The ambitious move to include two southern-hemisphere teams for the European season represents brand new territory for the sport. Early reports suggest expansion won’t stop here; teams in Canada and USA are being tipped to join as early as the 2018/19 season, with other rumours pointing to the likes of Georgia, Romania and Germany as growing rugby markets with huge future potential.

I’m pleased to say I believe The Kings and the Cheetahs also stand to benefit. The Pro14 has handed them a lifeline at a time when these teams were cut from the Super Rugby tournament, and I feel they will enter this new chapter with gusto. They are certain to add a fast and entertaining brand of rugby to the competition, and will not be merely making up the numbers. I, for one, cannot wait to see Cardiff Blues take on The Cheetahs at the Arms Park this season!

For a taster of what’s to come, here are the highlights from when Southern Kings hosted The Cheetahs in Port Elizabeth in the Super Rugby competition just last month.

Cardiff Blues fans may recall that Wales’ Capital Region faced the Cheetahs in Bloemfontein in 2012 – an invitational game which formed part of their pre-season programme. The Blues emerged victorious that day, edging the hosts 32-31 courtesy of a late Ceri Sweeney penalty.

The Blues and The Cheetahs will re-ignite their rivalry this season, with both teams drawn in Conference A. Blues Head Coach Danny Wilson is relishing the challenge ahead:

Versatile Blues back-rower Macauley Cook recalls their last encounter with the Cheetahs:

Cardiff Blues second-row powerhouse George Earle, formerly of The Cheetahs, outlines what the Arms Park outfit can expect from the South African teams:

Scarlets Head Coach Wayne Pivac is excited for the challenges the new Pro14 will bring, as the West-Walians begin defence of their championship crown in September:

Elsewhere in the league, new Edinburgh Head Coach Richard Cockerill describes the Pro14 expansion as “ground-breaking”, as he prepares for his first season in the championship:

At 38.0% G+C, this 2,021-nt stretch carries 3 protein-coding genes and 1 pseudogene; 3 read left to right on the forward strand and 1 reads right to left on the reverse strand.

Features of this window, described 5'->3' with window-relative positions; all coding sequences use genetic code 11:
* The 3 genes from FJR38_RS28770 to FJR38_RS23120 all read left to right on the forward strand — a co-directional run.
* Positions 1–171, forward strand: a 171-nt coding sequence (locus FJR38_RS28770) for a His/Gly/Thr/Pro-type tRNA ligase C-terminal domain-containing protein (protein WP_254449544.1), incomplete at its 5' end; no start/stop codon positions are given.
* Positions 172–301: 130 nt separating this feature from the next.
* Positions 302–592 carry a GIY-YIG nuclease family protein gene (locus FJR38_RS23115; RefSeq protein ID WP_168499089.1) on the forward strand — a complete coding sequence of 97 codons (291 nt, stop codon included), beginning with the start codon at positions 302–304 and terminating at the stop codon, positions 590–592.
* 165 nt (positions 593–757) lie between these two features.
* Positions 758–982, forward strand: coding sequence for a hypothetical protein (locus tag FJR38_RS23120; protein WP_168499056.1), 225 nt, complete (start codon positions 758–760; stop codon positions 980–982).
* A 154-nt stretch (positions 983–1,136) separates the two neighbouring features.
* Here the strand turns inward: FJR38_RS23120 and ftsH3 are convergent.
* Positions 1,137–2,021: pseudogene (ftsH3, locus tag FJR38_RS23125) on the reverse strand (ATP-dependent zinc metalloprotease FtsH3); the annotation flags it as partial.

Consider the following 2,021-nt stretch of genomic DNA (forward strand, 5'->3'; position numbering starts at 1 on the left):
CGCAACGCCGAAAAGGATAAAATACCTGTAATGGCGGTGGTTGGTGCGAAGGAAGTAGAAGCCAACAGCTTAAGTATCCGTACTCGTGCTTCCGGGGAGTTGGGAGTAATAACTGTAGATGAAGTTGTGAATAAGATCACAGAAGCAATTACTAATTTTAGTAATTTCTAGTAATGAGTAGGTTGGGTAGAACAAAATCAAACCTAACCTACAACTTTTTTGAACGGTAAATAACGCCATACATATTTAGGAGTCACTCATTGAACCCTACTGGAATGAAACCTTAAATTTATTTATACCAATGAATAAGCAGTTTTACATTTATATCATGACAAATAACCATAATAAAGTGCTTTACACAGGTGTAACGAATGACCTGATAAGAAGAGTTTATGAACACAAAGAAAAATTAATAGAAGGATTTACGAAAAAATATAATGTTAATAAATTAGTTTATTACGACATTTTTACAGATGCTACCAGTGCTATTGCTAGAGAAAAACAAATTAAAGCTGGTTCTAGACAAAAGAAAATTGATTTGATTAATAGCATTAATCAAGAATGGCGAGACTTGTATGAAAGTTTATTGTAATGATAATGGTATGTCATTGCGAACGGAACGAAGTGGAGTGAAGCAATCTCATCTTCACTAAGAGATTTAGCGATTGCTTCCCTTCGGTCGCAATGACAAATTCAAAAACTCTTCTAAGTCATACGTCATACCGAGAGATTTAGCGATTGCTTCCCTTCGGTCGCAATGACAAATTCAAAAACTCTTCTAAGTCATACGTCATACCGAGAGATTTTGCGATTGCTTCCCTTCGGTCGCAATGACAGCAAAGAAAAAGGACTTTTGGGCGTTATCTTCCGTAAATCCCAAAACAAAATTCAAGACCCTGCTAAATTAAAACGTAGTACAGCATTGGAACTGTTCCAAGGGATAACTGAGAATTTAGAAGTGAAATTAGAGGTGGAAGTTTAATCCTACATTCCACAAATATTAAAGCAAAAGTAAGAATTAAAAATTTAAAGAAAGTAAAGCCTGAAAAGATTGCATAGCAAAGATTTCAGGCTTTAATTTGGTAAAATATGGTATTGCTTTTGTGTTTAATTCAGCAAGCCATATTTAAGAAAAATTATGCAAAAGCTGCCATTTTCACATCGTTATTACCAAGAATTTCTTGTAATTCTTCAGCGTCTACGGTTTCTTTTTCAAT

Glasgow Warriors scrum-half Henry Pyrgos is a big fan of Super Rugby, and believes the Cheetahs and Kings will add an exciting new dimension to the league:

And finally, Cheetahs Head Coach Franco Smith – a former coach at Treviso – describes his determination to hit the ground running when the Bloemfontein outfit make their Pro14 debut in September:

The fixture list for the Pro14 is due to be confirmed on 7th August.

Join me on Facebook for lots more:



Pro14 Tournament Officially Announced

The landmark expansion of the Pro12 was finally confirmed today, together with an official explanation on the format of the tournament, as well as details of European qualification.

The announcement ends weeks of speculation as to whether a conference system would be adopted, and whether the South African teams will be involved in the European Champions and Challenge Cup tournaments.

As had been rumoured, the tournament will now be split into two conferences of seven teams. Each conference is made up of two Welsh teams, two Irish teams, and one team each from Scotland, Italy and South Africa. Teams will play a round robin of fixtures against the other six teams in their own conference, plus one game (either home or away) against all seven teams in the other conference. There had been concerns that the format would sacrifice certain high profile derby matches in Wales and Ireland, but an additional two rounds of matches have been added to ensure those games remain. To account for those extra rounds, The Scots, Italians and South Africans will face each other a total of three times during the season – bragging rights at stake, or what?

As for European qualification, it has been confirmed the South African sides will not be involved at this initial stage. Therefore, the top three sides in each conference at the end of the season will qualify for the Champions Cup, along with whichever fourth-placed team has the highest points tally (all discounting the SA sides).

I absolutely love this new format, and I absolutely love the expansion to include the Cheetahs and the Kings from South Africa. This cross-border competition has just got even more vibrant and exciting, and with the vision to expand into the southern hemisphere, this is a massive statement of the ambition of the Pro14.

Chief Executive of the tournament, Martin Anayi: “The arrival of the Toyota Cheetahs and the Southern Kings marks a bold and exciting new chapter for the Guinness PRO14 as a global rugby Championship.
“South Africa is a rugby powerhouse of over 55 million people. These teams already operate to the high standards demanded by Super Rugby and they will add to the quality of our tournament.
“This is a natural evolution for the Championship… and we aim to be at the forefront of the game’s growth around the world.”

My dream is to see a world club competition launched at some point in the future, and with this announcement, it feels a little bit closer today. I truly believe this new chapter in the competition will be a resounding success, and I am so excited for the new season to start!

For more views, reviews and lots more content, please follow me on Facebook: